While I don't like themed houses (Ala french country, mid-century without any other era, or shabby chic), I do like continuity in a house. For me, there should be some relationship between each room. Whether it's complementary colors, finish work, or consistent architectural elements, the house should have some flow. That said, the inside of the house should also take it's cues from the architectural style of the house. There's nothing worse than a house that feels like a theme park or a where the owners ignore all the architectural elements with their own personal preferences. We've all seen those houses - it just doesn't work. It's not relaxing as your eye has no where to rest.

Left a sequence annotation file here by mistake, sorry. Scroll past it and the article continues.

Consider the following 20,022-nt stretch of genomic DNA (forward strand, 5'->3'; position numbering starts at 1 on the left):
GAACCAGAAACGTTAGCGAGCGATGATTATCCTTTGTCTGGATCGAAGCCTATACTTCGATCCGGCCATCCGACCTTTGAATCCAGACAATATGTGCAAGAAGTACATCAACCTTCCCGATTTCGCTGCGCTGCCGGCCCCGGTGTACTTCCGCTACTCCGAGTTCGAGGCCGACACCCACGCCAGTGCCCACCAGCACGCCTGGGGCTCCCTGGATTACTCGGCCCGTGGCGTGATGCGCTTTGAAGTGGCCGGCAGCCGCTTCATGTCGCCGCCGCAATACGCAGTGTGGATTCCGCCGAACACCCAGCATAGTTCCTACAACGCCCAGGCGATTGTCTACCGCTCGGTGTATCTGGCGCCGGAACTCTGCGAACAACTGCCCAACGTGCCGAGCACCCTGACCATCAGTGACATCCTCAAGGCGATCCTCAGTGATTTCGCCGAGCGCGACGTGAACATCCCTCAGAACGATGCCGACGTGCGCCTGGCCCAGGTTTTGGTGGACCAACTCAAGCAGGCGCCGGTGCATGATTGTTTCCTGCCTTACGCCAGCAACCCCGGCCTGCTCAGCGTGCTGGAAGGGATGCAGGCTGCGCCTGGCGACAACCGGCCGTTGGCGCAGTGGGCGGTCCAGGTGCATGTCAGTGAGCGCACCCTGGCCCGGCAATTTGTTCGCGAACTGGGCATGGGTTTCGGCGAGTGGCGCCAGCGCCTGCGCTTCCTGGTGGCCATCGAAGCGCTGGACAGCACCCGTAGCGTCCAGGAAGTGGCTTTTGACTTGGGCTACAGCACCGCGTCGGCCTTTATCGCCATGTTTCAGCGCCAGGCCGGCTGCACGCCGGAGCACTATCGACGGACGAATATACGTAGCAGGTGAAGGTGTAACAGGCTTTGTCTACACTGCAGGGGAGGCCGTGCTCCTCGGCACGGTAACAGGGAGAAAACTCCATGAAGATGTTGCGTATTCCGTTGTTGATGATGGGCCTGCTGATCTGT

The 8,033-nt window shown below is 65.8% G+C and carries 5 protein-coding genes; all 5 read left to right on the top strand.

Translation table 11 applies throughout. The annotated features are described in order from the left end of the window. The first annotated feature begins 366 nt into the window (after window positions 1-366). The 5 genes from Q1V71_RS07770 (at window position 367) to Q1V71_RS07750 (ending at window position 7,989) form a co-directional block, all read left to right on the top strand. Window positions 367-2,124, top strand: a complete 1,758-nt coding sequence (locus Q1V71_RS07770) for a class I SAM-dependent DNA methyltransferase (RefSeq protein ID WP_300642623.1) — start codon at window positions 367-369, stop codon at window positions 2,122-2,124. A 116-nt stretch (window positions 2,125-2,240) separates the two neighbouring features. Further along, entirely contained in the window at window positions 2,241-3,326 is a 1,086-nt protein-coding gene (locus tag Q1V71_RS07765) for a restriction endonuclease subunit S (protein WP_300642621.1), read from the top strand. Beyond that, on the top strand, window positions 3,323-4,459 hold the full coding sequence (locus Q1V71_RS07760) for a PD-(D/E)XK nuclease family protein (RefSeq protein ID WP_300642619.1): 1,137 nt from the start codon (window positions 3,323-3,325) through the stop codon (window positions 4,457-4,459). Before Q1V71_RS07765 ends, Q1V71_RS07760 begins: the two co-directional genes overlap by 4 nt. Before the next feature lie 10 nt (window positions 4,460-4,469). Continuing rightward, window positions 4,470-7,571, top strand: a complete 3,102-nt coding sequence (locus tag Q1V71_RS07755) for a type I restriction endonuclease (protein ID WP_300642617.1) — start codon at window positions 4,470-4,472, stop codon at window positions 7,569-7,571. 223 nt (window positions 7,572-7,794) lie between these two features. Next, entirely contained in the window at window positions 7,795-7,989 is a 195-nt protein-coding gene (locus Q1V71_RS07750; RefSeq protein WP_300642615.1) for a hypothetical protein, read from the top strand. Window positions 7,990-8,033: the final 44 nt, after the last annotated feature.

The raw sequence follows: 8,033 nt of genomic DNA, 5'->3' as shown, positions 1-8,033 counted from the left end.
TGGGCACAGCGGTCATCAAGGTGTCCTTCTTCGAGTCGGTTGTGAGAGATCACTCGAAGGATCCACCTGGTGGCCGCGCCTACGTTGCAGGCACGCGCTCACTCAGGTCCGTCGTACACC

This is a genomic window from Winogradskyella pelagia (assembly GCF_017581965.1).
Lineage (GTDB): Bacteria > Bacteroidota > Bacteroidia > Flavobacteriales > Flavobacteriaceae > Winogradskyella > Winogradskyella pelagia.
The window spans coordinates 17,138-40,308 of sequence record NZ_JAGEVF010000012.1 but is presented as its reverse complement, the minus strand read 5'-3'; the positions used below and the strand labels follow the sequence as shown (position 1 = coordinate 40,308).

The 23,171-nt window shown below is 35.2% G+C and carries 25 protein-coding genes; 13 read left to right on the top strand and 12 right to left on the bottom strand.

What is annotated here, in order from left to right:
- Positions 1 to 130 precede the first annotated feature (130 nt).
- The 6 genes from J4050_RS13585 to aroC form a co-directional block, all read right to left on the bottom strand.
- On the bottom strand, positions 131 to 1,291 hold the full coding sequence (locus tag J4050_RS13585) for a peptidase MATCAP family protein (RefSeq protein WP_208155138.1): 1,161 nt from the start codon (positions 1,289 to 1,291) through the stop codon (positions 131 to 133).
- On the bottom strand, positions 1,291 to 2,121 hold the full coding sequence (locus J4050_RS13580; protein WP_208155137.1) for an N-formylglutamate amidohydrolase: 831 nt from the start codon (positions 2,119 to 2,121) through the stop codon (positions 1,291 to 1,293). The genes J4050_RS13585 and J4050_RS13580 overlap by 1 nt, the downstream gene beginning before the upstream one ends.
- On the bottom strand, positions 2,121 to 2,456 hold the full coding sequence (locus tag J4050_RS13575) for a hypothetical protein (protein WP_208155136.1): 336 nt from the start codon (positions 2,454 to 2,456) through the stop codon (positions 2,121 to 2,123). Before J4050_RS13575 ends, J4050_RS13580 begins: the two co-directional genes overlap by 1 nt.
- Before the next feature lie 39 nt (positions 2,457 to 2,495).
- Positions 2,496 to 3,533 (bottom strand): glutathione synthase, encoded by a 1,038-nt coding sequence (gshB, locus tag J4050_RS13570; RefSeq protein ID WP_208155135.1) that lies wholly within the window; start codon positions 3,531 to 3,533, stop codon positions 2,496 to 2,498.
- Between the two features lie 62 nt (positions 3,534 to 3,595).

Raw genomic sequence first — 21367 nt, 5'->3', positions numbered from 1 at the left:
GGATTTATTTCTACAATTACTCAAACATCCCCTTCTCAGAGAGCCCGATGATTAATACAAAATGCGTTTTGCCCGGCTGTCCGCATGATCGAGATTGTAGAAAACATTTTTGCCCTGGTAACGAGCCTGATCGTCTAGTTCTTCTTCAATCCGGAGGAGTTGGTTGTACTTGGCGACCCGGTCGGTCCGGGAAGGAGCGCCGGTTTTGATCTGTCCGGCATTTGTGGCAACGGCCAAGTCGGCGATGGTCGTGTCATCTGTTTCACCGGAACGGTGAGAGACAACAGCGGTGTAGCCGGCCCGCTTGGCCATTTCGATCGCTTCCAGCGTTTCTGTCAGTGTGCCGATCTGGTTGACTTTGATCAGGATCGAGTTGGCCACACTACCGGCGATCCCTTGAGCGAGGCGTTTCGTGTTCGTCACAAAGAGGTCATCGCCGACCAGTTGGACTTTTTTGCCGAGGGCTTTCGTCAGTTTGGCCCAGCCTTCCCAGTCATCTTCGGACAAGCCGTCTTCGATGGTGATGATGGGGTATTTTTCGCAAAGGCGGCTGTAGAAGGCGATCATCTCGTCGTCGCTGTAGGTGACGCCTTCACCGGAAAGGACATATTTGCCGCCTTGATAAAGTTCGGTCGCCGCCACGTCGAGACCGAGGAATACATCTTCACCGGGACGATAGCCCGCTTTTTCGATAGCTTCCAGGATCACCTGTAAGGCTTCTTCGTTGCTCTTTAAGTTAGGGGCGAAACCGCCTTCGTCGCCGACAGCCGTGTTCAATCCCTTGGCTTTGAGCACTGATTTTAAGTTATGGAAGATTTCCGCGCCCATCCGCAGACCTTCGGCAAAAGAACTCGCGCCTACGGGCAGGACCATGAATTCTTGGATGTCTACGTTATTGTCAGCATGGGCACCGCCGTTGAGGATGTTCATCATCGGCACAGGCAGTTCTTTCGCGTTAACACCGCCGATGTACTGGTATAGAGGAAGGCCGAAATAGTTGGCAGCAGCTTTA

This French inspired house in Utah designed by Alice Lane, courtesy of the blog Verdigris Vie, is a great example of flow and continuity with the owner's personality shining through. Unlike a lot of new construction, the outside of the house sets the tone for the inside. A timeless foundation that will grow with the owner as their life and taste changes. Best of all, each room, while unique, still feels like it's in the same house.

The consistent architectural elements and materials also helps bring the large scale, a whopping 14,000 square feet, down to earth by making it feel comfortable and relaxed vs. something out of Real Housewives of New Jersey. All to often these new houses try to incorporate every wood species or new trend, which just leaves them feeling disjointed. Like the owner just couldn't decide what they liked - so they liked everything.